While some in the C-suite may shudder at the prospect of paying people to not be in the office, it’s worth factoring in the PR value that comes with employees volunteering work time elsewhere; it’s the kind of initiative local news outlets love, and you’ll receive plenty of goodwill on social media.
Moreover, you’ll create a wonderful team spirit and empower staff with a real sense of pride, boosting productivity when they’re back at work.
As the Deloitte study notes, diversity and flexibility are key to keeping young employees loyal.
The advent of cloud computing and superfast broadband has certainly changed the way in which businesses operate, making remote working a distinct possibility for many. Allowing this freedom - even if only occasionally - can help satisfy the flexibility that is craved.
Going one step further, accountancy giant PwC has established a Flexible Talent Network, whereby some new recruits are invited to state their preferred working patterns, allowing them to avoid the traditional 9-5. In its first two weeks since launch, 2,000 people registered for the scheme, giving the firm a competitive edge in attracting new talent.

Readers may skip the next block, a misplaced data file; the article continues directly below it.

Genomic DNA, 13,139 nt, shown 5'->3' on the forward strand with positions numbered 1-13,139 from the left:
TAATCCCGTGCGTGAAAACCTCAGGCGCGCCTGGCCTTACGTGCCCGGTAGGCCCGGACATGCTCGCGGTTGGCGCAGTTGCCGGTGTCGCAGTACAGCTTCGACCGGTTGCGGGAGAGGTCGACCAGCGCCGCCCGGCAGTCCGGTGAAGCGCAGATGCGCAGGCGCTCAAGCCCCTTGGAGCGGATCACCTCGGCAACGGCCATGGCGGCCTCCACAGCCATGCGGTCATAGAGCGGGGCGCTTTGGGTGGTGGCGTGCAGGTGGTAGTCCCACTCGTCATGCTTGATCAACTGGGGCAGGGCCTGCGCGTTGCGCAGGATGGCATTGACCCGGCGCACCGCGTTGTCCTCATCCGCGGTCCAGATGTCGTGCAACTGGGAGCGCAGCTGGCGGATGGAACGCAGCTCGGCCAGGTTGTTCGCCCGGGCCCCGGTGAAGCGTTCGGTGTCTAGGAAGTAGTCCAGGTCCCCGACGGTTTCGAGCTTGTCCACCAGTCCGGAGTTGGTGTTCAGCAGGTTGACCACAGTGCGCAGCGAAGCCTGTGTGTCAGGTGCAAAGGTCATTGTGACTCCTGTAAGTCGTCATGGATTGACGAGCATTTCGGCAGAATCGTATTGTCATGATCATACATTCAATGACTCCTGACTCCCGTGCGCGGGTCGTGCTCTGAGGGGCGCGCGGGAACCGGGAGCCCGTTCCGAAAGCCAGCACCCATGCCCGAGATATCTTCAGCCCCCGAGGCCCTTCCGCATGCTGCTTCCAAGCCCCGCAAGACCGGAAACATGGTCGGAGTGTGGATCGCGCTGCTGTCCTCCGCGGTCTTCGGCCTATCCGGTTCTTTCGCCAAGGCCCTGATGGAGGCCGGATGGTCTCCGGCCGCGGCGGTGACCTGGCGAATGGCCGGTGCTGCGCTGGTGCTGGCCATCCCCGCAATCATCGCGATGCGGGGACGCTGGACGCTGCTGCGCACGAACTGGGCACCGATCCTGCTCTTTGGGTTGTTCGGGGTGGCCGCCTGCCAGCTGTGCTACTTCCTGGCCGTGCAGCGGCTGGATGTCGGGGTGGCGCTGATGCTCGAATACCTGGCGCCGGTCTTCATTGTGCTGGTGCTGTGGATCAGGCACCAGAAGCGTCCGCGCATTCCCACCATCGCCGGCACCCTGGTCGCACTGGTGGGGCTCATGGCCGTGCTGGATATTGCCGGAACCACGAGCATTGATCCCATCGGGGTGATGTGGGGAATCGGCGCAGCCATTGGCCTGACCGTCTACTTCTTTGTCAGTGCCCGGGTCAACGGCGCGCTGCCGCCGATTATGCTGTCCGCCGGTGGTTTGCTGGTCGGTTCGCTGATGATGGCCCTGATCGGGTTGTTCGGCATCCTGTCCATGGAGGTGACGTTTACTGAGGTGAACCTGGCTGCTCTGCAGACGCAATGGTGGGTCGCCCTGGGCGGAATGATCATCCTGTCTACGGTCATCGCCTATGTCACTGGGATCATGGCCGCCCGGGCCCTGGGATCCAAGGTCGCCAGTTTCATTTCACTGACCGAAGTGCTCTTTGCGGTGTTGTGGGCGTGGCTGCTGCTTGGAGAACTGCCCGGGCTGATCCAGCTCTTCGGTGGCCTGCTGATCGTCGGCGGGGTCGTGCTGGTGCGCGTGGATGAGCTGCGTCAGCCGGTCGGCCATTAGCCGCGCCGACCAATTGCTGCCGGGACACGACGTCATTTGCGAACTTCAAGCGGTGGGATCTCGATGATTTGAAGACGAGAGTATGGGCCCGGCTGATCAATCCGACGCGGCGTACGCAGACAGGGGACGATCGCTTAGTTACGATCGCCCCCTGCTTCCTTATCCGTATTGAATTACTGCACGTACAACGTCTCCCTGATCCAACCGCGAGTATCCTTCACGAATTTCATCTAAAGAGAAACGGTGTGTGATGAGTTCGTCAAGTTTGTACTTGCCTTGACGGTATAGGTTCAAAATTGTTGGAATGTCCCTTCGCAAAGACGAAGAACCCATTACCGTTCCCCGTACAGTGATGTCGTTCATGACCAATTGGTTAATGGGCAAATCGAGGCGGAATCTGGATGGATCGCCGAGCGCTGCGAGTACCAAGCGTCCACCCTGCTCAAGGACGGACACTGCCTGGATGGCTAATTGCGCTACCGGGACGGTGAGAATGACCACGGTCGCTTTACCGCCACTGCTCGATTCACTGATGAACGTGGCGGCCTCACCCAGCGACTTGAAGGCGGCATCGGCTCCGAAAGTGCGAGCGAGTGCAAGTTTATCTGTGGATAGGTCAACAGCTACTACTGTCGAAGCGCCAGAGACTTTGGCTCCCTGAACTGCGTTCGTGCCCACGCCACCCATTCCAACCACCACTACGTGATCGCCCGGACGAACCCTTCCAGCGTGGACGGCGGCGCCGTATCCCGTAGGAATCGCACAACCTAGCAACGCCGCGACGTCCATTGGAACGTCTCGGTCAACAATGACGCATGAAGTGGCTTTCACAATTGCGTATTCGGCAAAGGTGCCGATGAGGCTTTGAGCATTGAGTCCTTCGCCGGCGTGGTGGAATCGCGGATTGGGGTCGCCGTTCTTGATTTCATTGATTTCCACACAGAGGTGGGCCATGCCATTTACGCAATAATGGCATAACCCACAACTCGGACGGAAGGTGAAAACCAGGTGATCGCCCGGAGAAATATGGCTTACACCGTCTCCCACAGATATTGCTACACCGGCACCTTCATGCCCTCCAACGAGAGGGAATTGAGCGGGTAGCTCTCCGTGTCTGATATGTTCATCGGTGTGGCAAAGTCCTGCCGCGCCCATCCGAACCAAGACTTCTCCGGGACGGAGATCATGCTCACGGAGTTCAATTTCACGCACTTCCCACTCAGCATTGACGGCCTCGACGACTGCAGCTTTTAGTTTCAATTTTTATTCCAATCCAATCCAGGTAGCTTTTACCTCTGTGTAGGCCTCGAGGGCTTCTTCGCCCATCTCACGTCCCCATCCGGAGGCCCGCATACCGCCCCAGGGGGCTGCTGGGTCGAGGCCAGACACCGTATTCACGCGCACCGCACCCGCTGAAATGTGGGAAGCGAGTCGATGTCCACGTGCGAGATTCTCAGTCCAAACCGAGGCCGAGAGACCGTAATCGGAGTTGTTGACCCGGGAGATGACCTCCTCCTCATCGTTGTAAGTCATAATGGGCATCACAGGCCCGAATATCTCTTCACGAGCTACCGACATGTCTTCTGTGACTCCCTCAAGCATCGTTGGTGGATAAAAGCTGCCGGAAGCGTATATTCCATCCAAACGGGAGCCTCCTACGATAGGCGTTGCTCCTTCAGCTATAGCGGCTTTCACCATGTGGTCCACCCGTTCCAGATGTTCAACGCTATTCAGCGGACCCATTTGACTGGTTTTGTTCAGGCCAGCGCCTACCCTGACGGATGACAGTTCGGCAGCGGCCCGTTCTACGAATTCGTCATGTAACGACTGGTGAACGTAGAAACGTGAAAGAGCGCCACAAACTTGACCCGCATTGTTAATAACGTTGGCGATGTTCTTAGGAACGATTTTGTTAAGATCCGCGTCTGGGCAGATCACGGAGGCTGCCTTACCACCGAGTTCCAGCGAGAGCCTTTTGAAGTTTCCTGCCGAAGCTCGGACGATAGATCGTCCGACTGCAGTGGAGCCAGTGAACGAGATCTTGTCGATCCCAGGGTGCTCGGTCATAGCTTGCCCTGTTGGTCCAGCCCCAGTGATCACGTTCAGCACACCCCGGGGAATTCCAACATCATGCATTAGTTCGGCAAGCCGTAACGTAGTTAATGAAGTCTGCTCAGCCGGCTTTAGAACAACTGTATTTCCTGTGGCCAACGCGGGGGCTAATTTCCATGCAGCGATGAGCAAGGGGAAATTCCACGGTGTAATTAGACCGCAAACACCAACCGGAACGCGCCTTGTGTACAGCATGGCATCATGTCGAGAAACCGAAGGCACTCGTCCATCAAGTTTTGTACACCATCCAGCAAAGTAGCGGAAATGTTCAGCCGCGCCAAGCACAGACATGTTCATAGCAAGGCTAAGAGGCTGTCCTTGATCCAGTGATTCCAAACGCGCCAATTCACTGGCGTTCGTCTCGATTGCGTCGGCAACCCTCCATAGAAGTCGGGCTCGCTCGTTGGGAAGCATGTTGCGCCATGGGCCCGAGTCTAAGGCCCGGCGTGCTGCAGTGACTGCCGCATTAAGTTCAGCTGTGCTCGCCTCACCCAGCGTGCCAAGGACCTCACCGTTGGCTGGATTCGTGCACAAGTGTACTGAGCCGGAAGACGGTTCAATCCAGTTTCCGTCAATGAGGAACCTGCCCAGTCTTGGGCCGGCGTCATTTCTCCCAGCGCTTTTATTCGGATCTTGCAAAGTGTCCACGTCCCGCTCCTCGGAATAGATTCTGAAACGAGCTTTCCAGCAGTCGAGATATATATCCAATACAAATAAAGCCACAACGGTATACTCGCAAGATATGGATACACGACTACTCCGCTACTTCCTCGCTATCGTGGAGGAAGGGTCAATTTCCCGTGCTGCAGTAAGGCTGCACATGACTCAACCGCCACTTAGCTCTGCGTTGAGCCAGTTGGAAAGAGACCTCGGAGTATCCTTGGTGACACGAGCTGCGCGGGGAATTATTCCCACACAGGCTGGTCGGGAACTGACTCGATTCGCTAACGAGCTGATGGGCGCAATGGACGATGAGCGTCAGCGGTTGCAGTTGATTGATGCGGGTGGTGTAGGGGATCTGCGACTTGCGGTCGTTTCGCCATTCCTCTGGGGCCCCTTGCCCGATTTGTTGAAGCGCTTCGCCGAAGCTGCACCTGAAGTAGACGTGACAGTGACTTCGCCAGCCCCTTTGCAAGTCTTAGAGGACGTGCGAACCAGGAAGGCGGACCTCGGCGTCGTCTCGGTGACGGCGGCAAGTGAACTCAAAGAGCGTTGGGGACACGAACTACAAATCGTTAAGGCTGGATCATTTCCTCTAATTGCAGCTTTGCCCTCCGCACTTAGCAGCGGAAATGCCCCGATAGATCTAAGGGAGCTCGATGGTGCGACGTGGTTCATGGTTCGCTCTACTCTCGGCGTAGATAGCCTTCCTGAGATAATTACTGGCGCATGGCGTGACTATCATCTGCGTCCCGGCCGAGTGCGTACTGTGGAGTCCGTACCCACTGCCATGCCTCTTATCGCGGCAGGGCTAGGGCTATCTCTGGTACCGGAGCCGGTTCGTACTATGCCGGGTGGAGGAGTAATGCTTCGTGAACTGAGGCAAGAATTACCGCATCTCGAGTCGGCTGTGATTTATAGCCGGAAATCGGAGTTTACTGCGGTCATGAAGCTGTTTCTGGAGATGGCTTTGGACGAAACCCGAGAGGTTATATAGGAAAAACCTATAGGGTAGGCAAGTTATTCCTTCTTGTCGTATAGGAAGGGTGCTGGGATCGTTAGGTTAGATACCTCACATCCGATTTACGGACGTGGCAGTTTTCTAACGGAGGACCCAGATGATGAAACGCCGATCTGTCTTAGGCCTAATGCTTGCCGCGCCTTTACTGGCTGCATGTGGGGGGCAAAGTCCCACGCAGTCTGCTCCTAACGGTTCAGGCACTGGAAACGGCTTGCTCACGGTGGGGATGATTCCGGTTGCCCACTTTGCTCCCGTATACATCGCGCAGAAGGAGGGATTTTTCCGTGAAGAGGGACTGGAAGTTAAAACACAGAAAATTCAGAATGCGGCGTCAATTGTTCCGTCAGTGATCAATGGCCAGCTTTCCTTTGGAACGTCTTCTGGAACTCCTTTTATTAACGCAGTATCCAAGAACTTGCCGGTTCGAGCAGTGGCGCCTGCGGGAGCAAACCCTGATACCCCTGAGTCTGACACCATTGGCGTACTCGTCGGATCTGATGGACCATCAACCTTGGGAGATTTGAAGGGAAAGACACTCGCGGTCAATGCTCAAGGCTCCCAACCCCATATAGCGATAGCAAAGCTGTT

Another way to mark yourself out from the crowd would be to follow in the footsteps of BrewDog, who offer ‘pawternity leave’ for new pet owners.
While initiatives such as this make sense for BrewDog’s brand, many other companies are following suit, and it’s increasingly common to see pet-friendly policies that allow staff to bring their pups into the office.
While this may sound gimmicky, it’s worth noting the average age of first-time mothers is rising - 28.6 in the UK (based on 2015 data), 31 in San Francisco, and 32 in New York. So, offering ‘pawternity leave’ could be a great way to engage a young crowd that may not necessarily have parenthood on their minds.
Additionally, some organisations now offer ‘duvet days’, essentially allowing staff to take a day off - no questions asked.
The merits for doing so may be debatable, but research from the Institute for Public Policy Research suggests employers should: “Make greater use of flexible working practices, underpinned by a robust absence management system, and [have a] greater understanding of ‘reasonable adjustments’ within a mental health context.”